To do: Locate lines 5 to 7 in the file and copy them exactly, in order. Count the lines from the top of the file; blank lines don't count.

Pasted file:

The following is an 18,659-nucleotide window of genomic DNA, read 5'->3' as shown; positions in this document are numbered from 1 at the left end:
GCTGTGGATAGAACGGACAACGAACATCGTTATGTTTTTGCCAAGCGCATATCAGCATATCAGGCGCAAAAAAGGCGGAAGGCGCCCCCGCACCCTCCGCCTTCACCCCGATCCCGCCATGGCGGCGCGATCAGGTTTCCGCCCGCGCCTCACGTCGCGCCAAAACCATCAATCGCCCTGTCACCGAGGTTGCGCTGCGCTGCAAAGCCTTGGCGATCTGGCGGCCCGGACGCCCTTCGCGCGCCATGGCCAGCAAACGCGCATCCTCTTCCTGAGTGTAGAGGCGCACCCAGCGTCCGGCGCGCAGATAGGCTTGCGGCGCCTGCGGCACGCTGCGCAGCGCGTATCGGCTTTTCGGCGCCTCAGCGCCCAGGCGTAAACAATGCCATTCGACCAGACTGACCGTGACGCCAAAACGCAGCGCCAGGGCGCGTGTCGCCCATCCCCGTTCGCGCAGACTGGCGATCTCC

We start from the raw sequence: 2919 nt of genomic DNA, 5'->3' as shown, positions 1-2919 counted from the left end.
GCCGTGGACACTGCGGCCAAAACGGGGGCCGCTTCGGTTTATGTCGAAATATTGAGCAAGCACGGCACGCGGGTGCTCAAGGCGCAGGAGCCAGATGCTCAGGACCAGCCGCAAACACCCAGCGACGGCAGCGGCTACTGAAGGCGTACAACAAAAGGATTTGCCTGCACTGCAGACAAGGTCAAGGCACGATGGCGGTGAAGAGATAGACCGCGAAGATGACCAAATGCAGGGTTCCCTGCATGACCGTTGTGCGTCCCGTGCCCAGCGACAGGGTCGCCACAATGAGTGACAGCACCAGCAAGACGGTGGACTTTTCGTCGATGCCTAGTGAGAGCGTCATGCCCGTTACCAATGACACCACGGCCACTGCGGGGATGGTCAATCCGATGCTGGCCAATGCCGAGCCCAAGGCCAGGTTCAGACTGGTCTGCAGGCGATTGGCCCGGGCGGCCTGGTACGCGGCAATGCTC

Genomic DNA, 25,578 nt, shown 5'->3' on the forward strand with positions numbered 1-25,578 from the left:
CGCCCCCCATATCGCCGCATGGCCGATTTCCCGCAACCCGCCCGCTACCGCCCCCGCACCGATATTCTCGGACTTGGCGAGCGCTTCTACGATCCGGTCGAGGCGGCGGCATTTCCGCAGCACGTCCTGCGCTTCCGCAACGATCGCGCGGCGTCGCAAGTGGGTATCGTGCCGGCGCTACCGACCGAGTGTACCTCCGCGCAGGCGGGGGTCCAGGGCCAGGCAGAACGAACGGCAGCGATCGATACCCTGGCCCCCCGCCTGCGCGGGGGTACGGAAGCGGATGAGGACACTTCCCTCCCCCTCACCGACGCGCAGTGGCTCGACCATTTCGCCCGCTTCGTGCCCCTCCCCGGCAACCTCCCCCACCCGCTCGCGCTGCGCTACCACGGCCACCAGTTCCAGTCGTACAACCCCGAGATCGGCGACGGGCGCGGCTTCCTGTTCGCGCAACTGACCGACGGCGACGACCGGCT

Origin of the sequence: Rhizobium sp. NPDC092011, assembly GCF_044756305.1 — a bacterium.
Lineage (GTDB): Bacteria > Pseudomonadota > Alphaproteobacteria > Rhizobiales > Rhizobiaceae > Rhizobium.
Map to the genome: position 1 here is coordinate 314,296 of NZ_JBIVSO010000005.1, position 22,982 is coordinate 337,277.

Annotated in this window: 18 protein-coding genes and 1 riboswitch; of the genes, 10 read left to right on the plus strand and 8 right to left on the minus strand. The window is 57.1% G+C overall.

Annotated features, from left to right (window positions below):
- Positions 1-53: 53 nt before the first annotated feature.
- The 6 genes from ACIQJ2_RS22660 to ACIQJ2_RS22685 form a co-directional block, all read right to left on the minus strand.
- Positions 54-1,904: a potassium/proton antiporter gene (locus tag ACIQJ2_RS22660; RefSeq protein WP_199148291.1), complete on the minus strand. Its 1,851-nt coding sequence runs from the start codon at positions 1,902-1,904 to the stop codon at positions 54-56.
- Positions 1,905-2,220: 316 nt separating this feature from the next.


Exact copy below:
Genomic DNA, 25,578 nt, shown 5'->3' on the forward strand with positions numbered 1-25,578 from the left:
CGCCCCCCATATCGCCGCATGGCCGATTTCCCGCAACCCGCCCGCTACCGCCCCCGCACCGATATTCTCGGACTTGGCGAGCGCTTCTACGATCCGGTCGAGGCGGCGGCATTTCCGCAGCACGTCCTGCGCTTCCGCAACGATCGCGCGGCGTCGCAAGTGGGTATCGTGCCGGCGCTACCGACCGAGTGTACCTCCGCGCAGGCGGGGGTCCAGGGCCAGGCAGAACGAACGGCAGCGATCGATACCCTGGCCCCCCGCCTGCGCGGGGGTACGGAAGCGGATGAGGACACTTCCCTCCCCCTCACCGACGCGCAGTGGCTCGACCATTTCGCCCGCTTCGTGCCCCTCCCCGGCAACCTCCCCCACCCGCTCGCGCTGCGCTACCACGGCCACCAGTTCCAGTCGTACAACCCCGAGATCGGCGACGGGCGCGGCTTCCTGTTCGCGCAACTGACCGACGGCGACGACCGGCT

Origin of the sequence: Rhizobium sp. NPDC092011, assembly GCF_044756305.1 — a bacterium.